Are you following the email marketing rules? Ignorance of the anti-spam laws won’t get you off the hook! Here’s what you need to know BEFORE you send your email newsletter.
Email Marketing Rules
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We’ve all received spam in our inboxes and depending on your activity online, you could end up with a lot of it! Everything from African princes requesting funds to save their countries to glaring emails with ‘SALE! SALE! SALE!’ flashing across the top!
With this onslaught of unsolicited emails, many countries have caught up and established anti-spam legislation. The effectiveness of these are hit and miss: after all, it’s hard to deal with laws when the issues they’re addressing span the globe! That said, getting caught breaking these is, at best, damaging to your business and, at worst, costly.
The first thing to know about the anti-spam laws in Canada and the United States is that the Canadian laws are harsher in terms of penalties. With that in mind, let’s take a look at the email marketing rules and laws, at a high level, for both countries.
Anti-spam laws in Canada and the United States
Both countries developed and implemented laws to deal with the increasing amount of bulk/spam email that consumers were receiving. In Canada, it is called CASL—Canada’s Anti-Spam Law—and went into effect in 2014. In the US, it’s referred to as the CAN-SPAM Act—Controlling the Assault of Non-Solicited Pornographic and Marketing Act—and went into effect in 2003.
As you can see, the US was ahead of the game in preparing for the war on spam but there is an interesting and important difference between the two pieces of legislation, particularly for businesses that are going to send emails ‘cross-border’.
Opt-in or opt-out?
Canada’s CASL laws require that the consumer opt-in to receive emails from the business. That is, a person would have to clearly stipulate that they wished to receive emails from the company. If they have not expressly stipulated this, the business is considered to be spamming them (with an exception of implied consent, that we’ll get to later).
In the US, they use an opt-out approach, which means that the business can send emails until the consumer expressly opts-out of receiving them. As you can imagine, businesses prefer this method, as it is far less time consuming in that there is no process required for legitimizing their mailing list.
For American businesses wanting to send newsletters to Canadian consumers, however, they need to observe CASL’s opt-in system before sending out marketing materials via electronic means.
Stacie and I highly recommend ConvertKit. ConvertKit makes opting in legit with a two-step verification, so you KNOW that reader wants to be on your list. Here are 8 more reasons why ConvertKit is awesome.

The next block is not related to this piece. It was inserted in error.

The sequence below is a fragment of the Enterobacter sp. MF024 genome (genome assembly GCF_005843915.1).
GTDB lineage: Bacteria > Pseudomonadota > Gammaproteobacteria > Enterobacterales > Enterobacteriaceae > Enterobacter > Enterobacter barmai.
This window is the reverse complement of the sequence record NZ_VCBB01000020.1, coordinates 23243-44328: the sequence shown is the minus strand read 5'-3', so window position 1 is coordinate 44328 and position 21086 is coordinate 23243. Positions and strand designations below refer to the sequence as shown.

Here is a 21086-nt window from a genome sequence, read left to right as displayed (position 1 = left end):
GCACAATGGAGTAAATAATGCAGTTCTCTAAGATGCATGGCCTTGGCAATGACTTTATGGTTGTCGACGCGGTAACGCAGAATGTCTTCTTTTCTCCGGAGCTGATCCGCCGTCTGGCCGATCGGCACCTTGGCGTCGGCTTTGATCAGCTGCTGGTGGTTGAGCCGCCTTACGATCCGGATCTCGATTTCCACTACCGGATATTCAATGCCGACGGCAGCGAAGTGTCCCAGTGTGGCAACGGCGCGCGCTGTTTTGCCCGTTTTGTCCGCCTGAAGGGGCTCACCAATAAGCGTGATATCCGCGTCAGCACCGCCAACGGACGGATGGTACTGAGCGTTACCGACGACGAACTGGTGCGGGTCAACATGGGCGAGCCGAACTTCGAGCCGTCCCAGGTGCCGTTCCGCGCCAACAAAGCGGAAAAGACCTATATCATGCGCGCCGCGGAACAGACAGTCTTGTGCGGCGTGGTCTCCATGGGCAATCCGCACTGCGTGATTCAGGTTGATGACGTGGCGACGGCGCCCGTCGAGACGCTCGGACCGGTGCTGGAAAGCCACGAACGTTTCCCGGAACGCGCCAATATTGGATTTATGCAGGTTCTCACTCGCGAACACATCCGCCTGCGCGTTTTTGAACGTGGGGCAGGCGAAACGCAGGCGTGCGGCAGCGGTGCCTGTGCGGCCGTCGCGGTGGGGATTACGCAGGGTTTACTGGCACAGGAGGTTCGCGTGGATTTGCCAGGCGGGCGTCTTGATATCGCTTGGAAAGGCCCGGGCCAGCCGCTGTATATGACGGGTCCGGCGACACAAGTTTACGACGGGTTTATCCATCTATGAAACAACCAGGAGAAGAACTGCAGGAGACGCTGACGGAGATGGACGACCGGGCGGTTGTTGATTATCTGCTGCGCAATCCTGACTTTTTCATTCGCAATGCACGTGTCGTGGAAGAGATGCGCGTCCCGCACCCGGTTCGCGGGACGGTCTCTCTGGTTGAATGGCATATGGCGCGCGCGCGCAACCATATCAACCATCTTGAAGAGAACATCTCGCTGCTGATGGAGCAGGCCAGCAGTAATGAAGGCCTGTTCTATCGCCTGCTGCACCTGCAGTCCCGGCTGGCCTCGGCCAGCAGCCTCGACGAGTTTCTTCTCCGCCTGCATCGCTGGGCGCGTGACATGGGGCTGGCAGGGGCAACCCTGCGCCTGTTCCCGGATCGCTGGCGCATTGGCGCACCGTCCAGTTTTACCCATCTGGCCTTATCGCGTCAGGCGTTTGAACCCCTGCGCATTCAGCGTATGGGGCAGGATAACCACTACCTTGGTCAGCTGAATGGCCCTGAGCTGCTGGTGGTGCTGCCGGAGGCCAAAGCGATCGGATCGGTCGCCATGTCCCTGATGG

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Exception to the rule: existing business relationship
There is one major exception to CASL’s rule of express consent and that is where an existing business relationship exists. If you as a business have already established a commercial relationship with a consumer, within a period of not more than two years, messages can be sent to the consumer with implied consent. So what’s a commercial relationship?
If you answer YES to any of the following questions, you may have an existing business relationship in which case you will be able to send CEMs for the period specified (either 2 years or six months following the last transaction date):
- Has the recipient made a purchase or lease of goods, services, land or interest in land within the two-year period immediately before the day on which the message was sent?
- Has the recipient accepted a business, investment or gaming opportunity offered by you within two years immediately before the day on which the message was sent?
- Has the recipient made an inquiry or application on any of the items above within the six month period immediately before the message was sent?
- Has the recipient entered into a written contract which is still in existence or expired within two years immediately before the day on which the message was sent?” (SOURCE)
Unsubscribe mechanisms and content requirements
Both CASL and the CAN-SPAM Act require that a clear unsubscribe (opt-out) method be available in every message. Both countries also require that the business act on any request to opt-out within ten business days of receipt.
Both sets of legislation also require that the sender provide contact information in every message. CAN-SPAM requires that a message include a postal address, while CASL requires that the message include the mailing address, and either a telephone number with active response voicemail or an email address or a web address.
The penalties for breaking the anti-spam laws in either country are a little different. In the US, the Federal Trade Commission would get involved in flagged cases to determine if criminal prosecution is warranted. This would be in cases where serious fraud has occurred. Either a state attorney general or an internet service provider could bring a civil action to receive financial damages. In Canada, the penalties are much higher and could potentially ruin a business: upwards of a million dollars for spamming an individual and ten million for spamming entities like businesses. It’s not worth it people!
Do many cases reach this level? No. But the CRTC (Canadian Radio-television and Telecommunications Commission) recently imposed a $15,000 penalty to a small business who sent unsolicited emails about their flyer printing business. 58 complaints were all it took for the CRTC to investigate! So being small doesn’t mean you would never be noticed! Read the laws and learn what you can and cannot do when you’re sending email newsletters! Better to be safe than sorry!